It is neither dark nor light; the light will come.

Image Source = Diliff

We Wait…

DECEMBER 6, 2020


Isaiah 40:1-11 (New Revised Standard Version):

Comfort, O comfort my people,

says your God.

Speak tenderly to Jerusalem,

and cry to her

that she has served her term,

that her penalty is paid,

that she has received from the LORD’s hand

double for all her sins.

A voice cries out:

In the wilderness prepare the way of the LORD,

make straight in desert a highway for our God.

Every valley shall be lifted up,

and every mountain and hill be made low;

the uneven ground shall become level,

and the rough places a plain.

Then the glory of the LORD shall be revealed,

and all people shall see it together,

for the mouth of the LORD has spoken.

A voice says,

Cry out!

And I said,

What shall I cry?

All people are grass,

their consistency is like the flower of the field.

The grass withers, the flower fades,

when the breath of the LORD blows upon it;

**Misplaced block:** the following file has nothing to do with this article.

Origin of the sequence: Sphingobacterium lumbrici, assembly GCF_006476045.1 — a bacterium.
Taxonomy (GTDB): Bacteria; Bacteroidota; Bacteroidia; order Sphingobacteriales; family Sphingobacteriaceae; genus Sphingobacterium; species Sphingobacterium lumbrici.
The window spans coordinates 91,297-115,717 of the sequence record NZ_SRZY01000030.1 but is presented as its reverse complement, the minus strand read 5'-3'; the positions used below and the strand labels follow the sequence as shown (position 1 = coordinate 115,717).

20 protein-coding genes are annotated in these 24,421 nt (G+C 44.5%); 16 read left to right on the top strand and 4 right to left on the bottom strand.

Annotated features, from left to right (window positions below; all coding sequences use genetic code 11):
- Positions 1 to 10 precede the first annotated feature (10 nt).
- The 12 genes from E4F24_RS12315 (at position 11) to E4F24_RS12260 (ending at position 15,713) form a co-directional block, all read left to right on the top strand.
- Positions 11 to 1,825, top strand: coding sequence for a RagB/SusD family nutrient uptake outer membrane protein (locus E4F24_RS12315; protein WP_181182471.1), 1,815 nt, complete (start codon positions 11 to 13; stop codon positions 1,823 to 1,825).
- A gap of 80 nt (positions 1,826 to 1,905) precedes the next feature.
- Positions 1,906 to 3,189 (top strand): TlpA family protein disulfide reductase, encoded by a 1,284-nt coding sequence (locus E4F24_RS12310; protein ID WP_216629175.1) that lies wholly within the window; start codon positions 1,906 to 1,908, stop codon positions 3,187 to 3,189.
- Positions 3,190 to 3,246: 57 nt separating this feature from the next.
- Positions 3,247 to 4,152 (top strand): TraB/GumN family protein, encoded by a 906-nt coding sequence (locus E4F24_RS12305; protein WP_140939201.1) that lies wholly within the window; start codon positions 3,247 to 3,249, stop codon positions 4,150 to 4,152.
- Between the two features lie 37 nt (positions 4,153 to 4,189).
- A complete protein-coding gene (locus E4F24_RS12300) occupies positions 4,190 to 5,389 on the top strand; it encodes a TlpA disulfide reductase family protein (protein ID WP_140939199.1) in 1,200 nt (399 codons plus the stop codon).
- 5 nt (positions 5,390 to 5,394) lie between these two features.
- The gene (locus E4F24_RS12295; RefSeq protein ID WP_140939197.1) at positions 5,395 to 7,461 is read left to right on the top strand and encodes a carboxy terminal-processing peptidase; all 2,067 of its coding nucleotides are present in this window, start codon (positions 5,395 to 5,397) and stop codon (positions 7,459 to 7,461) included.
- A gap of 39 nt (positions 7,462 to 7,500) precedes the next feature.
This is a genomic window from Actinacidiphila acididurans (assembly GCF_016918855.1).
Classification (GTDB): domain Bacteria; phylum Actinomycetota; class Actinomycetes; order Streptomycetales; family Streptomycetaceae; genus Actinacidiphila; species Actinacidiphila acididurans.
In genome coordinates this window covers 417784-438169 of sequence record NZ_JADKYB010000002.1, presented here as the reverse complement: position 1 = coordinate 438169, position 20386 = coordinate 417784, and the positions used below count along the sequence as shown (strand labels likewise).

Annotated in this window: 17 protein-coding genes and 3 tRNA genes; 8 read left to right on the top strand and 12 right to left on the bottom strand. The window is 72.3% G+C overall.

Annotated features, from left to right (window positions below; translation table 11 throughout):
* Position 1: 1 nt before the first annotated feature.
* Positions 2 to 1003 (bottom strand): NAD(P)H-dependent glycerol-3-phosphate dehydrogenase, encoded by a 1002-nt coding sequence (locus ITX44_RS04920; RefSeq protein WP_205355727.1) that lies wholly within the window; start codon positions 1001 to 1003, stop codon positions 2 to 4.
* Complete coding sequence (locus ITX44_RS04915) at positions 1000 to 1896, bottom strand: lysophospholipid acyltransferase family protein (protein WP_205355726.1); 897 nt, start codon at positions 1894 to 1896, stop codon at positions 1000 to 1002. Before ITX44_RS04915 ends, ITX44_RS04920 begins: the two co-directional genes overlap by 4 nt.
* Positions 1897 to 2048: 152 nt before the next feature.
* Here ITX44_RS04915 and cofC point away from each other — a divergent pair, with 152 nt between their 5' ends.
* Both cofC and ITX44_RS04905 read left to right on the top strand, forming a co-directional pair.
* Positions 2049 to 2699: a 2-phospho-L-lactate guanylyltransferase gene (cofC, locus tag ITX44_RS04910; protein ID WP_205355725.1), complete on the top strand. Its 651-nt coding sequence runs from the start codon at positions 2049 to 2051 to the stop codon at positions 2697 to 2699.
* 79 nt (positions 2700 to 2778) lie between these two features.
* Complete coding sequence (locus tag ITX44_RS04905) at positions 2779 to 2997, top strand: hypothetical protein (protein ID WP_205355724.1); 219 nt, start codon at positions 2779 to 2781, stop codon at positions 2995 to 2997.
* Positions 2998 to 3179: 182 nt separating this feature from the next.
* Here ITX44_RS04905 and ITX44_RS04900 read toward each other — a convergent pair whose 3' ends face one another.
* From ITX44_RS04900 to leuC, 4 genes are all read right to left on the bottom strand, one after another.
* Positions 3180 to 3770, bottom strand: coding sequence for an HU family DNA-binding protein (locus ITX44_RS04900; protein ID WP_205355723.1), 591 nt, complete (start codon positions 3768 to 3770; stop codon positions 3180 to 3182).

surely the people are grass.

The grass withers, the flower fades;

but the word of our God will stand for ever.

Get up to a high mountain,

O Zion, herald of great tidings;

lift up your voice with strength,

O Jerusalem, herald of good tidings,

lift it up, do not fear;

say to the cities of Judah,

Here is your God!

See, the LORD God comes with might,

and his arm rules for him;

his reward is with him,

and his recompense before him.

He will feed his flock like a shepherd;

he will gather the lambs in his arms,

and carry them in his bosom,

and gently lead the mother sheep.

Psalm 85:1-2, 8-13 (1979 Book of Common Prayer):

1  You have been gracious to your land, O LORD,

you have restored the good fortune of Jacob.